Horses ramp and rock and boil And break their golden reins, And slide on carnage clamorously, Down where the bitter blood doth lie, Where Ogier went on foot to die In the old way of the Danes.
It would be hard to imagine anyone anyone describing such a violent scene in so few words any better than Chesterton does in that passage. And this passage is but one of dozens of glorious word-pictures that Chesterton's poetry paints in this book.
Beyond its magnificent use of the English language, this book also contains much philosophical insight -- insight that, although first published in 1911, is directly and clearly applicable today. Chesterton expresses very clearly the way that Christianity has formed the heart of Western culture over the ages, and the way that Christian faith -- which seems all about self-denial and thus sadness -- leads to unconquerable joy.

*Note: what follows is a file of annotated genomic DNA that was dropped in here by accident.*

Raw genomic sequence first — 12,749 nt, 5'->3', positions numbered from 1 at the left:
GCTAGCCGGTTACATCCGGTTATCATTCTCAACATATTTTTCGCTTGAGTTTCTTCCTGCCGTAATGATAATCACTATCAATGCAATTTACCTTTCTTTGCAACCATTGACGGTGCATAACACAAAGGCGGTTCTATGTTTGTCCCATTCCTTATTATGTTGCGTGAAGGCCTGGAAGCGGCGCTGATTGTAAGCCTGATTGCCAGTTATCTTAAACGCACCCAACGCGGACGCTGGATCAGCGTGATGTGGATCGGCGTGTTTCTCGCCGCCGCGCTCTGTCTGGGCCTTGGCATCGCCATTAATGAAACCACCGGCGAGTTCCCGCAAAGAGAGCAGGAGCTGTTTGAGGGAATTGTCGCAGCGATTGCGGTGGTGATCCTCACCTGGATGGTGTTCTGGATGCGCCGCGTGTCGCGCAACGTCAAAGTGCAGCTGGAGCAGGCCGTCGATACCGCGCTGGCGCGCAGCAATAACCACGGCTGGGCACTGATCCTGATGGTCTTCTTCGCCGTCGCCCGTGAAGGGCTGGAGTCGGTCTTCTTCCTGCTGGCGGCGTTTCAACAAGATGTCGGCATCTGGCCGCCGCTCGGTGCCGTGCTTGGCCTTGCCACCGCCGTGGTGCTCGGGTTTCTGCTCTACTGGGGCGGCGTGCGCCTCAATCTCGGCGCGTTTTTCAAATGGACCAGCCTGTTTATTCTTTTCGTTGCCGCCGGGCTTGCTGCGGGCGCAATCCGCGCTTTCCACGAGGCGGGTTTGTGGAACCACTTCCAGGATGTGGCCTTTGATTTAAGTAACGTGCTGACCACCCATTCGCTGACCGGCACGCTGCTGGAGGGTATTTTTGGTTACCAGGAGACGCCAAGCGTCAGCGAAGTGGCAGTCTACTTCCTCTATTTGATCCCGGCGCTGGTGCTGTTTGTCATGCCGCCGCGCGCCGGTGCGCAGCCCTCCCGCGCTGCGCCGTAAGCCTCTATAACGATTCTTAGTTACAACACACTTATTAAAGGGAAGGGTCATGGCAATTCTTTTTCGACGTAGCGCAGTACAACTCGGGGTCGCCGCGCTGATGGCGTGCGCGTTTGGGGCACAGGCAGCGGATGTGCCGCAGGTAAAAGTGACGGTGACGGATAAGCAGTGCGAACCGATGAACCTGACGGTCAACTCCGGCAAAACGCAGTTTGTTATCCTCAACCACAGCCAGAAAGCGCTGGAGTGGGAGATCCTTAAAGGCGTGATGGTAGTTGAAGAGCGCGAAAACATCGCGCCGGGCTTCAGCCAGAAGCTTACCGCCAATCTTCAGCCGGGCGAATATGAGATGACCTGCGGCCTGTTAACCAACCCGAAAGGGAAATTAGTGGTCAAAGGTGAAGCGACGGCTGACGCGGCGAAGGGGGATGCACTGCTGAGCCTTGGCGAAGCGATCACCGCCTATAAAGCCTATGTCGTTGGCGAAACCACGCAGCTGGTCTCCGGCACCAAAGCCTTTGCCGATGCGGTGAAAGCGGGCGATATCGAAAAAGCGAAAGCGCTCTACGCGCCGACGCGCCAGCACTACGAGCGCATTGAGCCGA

The book, of course, is not perfect; no work of literature can be. There are places where it gets a bit too preachy for my taste. But the book's flaws are few and minor, while its good points are many and glorious.
How good is this book? I have read it at least 50 times in my life, and I still enjoy reading it. In my opinion it is one of the truly greatest works written in the English language. It is one of the few books I have read that truly deserves five stars.
Popular Fiction Writer Anne Perry recommends this ballad. Apr 22, 2007
Anne Perry, the enormously popular writer of historical fiction, just recommended this ballad by G. K. Chesterton as one of five must read tales of historical fiction. (See the Wall Street Journal's online Opinion Page for April 21, 2007 in an article entitled "Past Tense.") Here's part of what she said:
"This is the story of the English King Alfred's desperate stand against invading Danes in 878. England is conquered, and Alfred is a fugitive when he sees a vision of the Virgin Mary that bids him call together the remnants of his people for a final battle. "The Ballad of the White Horse" is an epic poem of courage, passion and unsurpassable beauty."